I am pleased to have Brian Culkin B.A. as a contributor for this blog.
If one were to describe the makeup of the universe in one word, the most apparent word would be "motion." The word we use to describe the motion of objects through space is "energy." All objects are made up of both, as you'll recall learning in high school physics that what we perceive in life to be solid is actually not motionless; in fact that table, the chair you sit on, and all other pieces of matter are also in motion, moving at an incredibly high rate that the human eye cannot quite perceive. The universe and the world as we know and comprehend are one of constant movement, fluctuation and flow.
Even the relatively new science of quantum physics has discovered that our thoughts and words have energy and motion so that everything we think and speak emanates from us in waves. This is one reason why wise speech is so important, as our negative words can literally attack and drain someone on an energetic level. This also applies to our consciousness. It, too, has the ability to expand or contract on a personal and spiritual level. Many believe one of the reasons we are here upon this planet is to learn certain life lessons, thereby expanding our consciousness.
An individual is not a body. An individual has a body. An individual just is. There have been many names to describe this phenomena -- the human soul, the spirit, consciousness, and a variety of other names attributed throughout the ages.
There are several pathways that help us enhance our awareness, but one very effective way is through mindfulness meditation, which may seem paradoxical, as it emphasizes sitting in stillness. But when you look at the effect that meditation has on the brain, it, too, is subtlety in motion.
Our brains have been referred to as a system of neuronal pathways exchanging information and energy flow. Mindfulness meditation creates new neuronal tracks in both the prefrontal cortex as well as the mid-insular regions of the brain. This means that as we learn to sit quietly and meditate, we engage billions of brain cells to fire, and when neurons fire (as happens when learning new activities), they wire together. So you can, if you meditate and desire change, in effect teach an old dog new tricks.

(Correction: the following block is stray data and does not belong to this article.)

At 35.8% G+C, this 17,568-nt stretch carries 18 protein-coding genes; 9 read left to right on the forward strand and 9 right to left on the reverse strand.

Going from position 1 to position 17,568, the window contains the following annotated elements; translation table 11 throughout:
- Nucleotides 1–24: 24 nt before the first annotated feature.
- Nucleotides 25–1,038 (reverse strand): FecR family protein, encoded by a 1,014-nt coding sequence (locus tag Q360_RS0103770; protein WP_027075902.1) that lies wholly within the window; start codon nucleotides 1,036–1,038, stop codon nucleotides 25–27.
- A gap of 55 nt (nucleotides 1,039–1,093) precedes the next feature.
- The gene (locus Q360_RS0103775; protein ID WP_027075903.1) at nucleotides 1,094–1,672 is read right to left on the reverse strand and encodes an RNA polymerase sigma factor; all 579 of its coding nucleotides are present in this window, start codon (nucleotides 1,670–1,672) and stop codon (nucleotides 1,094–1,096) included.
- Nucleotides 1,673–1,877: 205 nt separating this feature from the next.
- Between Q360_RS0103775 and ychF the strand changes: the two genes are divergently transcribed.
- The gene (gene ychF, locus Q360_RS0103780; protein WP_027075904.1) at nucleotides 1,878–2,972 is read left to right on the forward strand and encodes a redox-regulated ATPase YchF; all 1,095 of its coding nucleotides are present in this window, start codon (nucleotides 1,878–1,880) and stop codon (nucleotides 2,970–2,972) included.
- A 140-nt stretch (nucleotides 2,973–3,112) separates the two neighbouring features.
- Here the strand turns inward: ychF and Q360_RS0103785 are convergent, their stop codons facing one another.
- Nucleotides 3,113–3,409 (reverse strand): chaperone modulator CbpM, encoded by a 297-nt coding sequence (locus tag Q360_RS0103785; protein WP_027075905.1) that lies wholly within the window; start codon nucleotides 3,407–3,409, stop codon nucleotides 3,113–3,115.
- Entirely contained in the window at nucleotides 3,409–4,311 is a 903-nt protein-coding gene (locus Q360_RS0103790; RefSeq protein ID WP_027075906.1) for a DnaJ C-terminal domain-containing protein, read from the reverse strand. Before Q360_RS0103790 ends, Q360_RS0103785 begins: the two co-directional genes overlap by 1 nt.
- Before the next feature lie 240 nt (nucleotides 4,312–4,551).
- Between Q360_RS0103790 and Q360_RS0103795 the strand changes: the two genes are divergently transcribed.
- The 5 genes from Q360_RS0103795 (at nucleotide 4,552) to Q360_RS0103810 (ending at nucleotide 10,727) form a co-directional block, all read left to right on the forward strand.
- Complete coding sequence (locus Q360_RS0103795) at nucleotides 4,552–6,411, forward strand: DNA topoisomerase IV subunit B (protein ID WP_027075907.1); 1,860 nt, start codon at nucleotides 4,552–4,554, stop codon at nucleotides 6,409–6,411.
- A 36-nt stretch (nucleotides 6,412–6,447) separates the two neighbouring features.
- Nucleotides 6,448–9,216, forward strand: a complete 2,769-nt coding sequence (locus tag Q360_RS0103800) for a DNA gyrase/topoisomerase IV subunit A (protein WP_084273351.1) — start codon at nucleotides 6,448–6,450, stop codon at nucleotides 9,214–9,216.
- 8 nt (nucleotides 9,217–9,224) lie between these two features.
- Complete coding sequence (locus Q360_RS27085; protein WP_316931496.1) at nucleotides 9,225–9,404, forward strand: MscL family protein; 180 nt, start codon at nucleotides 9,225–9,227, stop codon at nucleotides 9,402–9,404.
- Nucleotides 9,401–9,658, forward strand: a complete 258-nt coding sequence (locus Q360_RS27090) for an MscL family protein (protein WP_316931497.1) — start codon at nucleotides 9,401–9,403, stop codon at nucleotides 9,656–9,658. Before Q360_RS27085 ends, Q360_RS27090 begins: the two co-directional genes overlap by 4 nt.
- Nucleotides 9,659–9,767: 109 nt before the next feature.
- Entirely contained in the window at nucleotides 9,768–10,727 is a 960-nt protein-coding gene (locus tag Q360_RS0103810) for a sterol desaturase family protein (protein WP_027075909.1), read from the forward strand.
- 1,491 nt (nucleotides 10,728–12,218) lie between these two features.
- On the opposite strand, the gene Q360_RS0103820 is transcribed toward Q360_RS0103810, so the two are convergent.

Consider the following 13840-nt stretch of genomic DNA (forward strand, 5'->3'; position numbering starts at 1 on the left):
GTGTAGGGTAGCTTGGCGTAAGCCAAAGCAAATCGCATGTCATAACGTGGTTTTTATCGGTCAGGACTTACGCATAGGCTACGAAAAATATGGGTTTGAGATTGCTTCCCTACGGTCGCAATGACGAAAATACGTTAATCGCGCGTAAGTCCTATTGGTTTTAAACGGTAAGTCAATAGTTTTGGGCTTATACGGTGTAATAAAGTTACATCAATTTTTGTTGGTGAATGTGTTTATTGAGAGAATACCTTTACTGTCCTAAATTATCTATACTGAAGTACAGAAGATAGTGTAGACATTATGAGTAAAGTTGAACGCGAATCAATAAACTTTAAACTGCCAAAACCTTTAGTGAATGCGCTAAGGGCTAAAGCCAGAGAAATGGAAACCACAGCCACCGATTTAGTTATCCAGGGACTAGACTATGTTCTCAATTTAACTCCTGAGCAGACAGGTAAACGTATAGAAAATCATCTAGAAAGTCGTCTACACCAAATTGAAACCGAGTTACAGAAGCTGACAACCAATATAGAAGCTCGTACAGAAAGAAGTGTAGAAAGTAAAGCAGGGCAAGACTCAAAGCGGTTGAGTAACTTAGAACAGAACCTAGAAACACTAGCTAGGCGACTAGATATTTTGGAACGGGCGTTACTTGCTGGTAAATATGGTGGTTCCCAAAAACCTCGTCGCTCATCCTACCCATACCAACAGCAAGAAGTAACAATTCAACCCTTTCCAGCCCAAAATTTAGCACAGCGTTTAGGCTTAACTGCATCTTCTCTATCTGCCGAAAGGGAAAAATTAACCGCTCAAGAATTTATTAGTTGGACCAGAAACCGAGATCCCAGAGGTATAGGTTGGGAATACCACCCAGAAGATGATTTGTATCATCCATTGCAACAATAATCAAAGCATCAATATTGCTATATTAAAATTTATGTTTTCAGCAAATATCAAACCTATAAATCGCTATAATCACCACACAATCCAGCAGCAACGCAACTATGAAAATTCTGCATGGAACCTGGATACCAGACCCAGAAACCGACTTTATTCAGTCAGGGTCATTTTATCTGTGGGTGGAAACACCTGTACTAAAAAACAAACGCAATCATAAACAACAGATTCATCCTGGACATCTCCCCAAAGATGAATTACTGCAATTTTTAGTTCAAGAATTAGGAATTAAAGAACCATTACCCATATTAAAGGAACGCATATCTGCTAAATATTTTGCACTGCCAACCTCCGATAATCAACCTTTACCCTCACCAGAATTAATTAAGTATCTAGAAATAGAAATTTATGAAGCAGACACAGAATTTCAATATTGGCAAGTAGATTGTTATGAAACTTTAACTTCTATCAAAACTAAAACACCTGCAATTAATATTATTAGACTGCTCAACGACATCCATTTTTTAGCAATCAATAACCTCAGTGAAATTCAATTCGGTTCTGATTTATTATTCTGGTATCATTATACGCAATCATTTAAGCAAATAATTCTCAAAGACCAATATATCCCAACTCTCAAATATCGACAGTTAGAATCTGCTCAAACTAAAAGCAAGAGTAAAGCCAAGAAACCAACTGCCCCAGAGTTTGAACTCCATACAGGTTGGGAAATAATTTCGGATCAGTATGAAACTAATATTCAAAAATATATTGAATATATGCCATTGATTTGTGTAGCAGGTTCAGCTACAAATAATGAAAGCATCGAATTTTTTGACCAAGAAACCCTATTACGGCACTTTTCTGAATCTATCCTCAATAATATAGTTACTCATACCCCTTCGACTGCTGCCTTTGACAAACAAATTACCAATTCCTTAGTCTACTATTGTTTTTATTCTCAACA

Thus the axiom "change your mind, change your brain" gives new meaning to the activity called mindfulness.
Through mindfulness meditation you can tune in and listen to the wisdom of your soul or unconscious, the state in which core creativity takes place, beyond the limitations of the mind's thought processes. Whenever you reconnect to this core, authentic self through open mind, the temporary circumstances of life stop distracting you. You're able to trust that the creative process will produce opportunities and possibilities in due time. Meditation is essentially the action of becoming what you already are. It is the action of remembering the total stillness, silence, and the energetic state that all beings truly are.
Mindful leadership at home and work incorporates meditation as daily practices to not only improve one's spiritual capabilities but also to become more aware of the world in which we live.
The more one meditates, the more one has access to the innate wisdom within. That wisdom, which springs from the silence of meditation, allows you to connect with the entity that is most definitely you.
As one goes through life and begins to identity with the world one perceives on a daily basis, it is incredibly easy to forget one's essence. The world is fast, hard, and oftentimes rough. But you are not the world. You are you. You are the perceiver of the world. So believing that you are just too busy to take time to sit still, go inside and receive from within is also just a perception or an excuse.
Meditation and mindfulness are so essential at this critical time in the evolution of our species. The educators, parents, managers, captains of industry, and future leaders of the world not only need to meditate; they must. Otherwise, where will the next great idea, vision, image or discovery emerge?
So right now, take five minutes from your busy schedule to close your eyes, focus on your breath by breathing in for a count of three, hold your breath for three and breathe out for three, letting all stress and distractions dissolve around you, and enjoy this moment of relaxation and stillness.
To be free means to risk the known and venture into the unknown domain of quiet and stillness, the fertile void. As we expand our consciousness, we are open to dreaming big; we are aware of the dream we are weaving, the tapestry for creative enfoldment.
In the words of Bob Dylan, "He who is not busy being born is busy dying."
Brian Culkin was a contributor for this blog.